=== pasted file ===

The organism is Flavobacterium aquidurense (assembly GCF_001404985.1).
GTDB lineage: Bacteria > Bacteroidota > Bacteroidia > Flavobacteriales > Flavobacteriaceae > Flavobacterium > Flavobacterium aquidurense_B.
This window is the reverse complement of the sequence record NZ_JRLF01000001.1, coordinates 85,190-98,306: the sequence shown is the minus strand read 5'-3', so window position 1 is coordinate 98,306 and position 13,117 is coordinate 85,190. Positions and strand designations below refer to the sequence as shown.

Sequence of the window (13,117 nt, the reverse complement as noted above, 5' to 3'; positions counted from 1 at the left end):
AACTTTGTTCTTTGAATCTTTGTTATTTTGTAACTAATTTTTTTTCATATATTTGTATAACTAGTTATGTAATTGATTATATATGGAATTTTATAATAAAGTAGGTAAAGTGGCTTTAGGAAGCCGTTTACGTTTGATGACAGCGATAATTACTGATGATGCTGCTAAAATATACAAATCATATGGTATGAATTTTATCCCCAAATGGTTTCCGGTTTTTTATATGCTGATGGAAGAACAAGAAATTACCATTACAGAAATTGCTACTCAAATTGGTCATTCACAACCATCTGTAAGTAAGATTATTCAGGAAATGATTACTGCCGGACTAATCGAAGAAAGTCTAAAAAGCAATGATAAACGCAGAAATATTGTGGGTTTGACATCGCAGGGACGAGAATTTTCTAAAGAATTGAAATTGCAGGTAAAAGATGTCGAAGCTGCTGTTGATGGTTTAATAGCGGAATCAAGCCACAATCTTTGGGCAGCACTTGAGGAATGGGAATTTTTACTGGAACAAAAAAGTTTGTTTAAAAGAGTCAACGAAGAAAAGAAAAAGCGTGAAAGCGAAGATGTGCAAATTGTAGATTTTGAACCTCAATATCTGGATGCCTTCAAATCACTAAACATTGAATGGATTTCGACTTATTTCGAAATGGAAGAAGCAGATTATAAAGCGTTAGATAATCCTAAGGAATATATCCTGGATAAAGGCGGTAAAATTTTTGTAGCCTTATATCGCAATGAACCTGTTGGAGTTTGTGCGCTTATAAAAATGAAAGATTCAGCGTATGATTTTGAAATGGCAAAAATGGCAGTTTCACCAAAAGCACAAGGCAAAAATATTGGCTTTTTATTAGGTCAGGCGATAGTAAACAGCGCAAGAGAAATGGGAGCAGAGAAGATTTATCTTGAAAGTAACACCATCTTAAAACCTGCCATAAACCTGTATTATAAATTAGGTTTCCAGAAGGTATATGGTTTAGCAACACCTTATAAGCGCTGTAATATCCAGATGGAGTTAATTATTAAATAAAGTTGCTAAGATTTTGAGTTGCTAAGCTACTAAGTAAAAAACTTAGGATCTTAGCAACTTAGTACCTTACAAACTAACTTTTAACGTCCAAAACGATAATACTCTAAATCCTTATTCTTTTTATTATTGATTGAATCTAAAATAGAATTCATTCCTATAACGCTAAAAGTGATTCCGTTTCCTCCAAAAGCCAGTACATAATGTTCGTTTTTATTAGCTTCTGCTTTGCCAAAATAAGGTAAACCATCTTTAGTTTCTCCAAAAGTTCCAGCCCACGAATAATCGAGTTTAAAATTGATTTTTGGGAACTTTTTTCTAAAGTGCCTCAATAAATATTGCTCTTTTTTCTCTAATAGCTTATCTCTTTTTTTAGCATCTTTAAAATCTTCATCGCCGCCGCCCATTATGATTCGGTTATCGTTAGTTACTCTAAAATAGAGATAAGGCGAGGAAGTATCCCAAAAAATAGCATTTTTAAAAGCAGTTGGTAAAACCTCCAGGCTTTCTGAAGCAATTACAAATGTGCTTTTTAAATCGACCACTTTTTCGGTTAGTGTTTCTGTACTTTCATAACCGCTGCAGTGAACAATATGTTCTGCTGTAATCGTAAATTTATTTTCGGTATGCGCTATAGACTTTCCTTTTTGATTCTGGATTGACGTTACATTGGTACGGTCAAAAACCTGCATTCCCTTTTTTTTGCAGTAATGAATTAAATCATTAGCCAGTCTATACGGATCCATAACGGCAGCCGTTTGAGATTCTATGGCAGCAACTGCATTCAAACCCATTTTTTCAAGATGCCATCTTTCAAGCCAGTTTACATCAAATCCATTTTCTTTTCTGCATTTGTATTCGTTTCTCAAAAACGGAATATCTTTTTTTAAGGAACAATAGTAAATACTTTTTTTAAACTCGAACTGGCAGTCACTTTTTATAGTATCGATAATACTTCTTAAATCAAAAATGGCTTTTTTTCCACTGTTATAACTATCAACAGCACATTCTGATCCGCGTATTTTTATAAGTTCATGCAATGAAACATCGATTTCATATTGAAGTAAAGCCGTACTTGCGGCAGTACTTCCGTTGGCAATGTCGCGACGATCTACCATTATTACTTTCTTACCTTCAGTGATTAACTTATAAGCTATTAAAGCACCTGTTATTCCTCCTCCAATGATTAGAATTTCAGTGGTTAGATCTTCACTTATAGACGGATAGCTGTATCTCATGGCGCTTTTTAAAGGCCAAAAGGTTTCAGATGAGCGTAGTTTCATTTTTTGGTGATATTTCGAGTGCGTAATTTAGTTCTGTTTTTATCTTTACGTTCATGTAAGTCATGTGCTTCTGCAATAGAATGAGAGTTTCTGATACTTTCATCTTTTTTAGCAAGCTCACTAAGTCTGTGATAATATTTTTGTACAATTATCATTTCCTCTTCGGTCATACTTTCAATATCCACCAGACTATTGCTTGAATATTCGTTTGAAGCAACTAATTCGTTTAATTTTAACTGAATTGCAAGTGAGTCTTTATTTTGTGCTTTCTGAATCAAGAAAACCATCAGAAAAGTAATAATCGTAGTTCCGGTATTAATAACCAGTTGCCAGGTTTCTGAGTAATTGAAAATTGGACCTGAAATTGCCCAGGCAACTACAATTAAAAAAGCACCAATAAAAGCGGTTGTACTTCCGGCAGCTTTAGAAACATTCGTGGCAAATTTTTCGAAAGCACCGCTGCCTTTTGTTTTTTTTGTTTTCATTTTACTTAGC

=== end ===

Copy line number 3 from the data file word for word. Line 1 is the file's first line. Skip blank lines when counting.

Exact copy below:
This window is the reverse complement of the sequence record NZ_JRLF01000001.1, coordinates 85,190-98,306: the sequence shown is the minus strand read 5'-3', so window position 1 is coordinate 98,306 and position 13,117 is coordinate 85,190. Positions and strand designations below refer to the sequence as shown.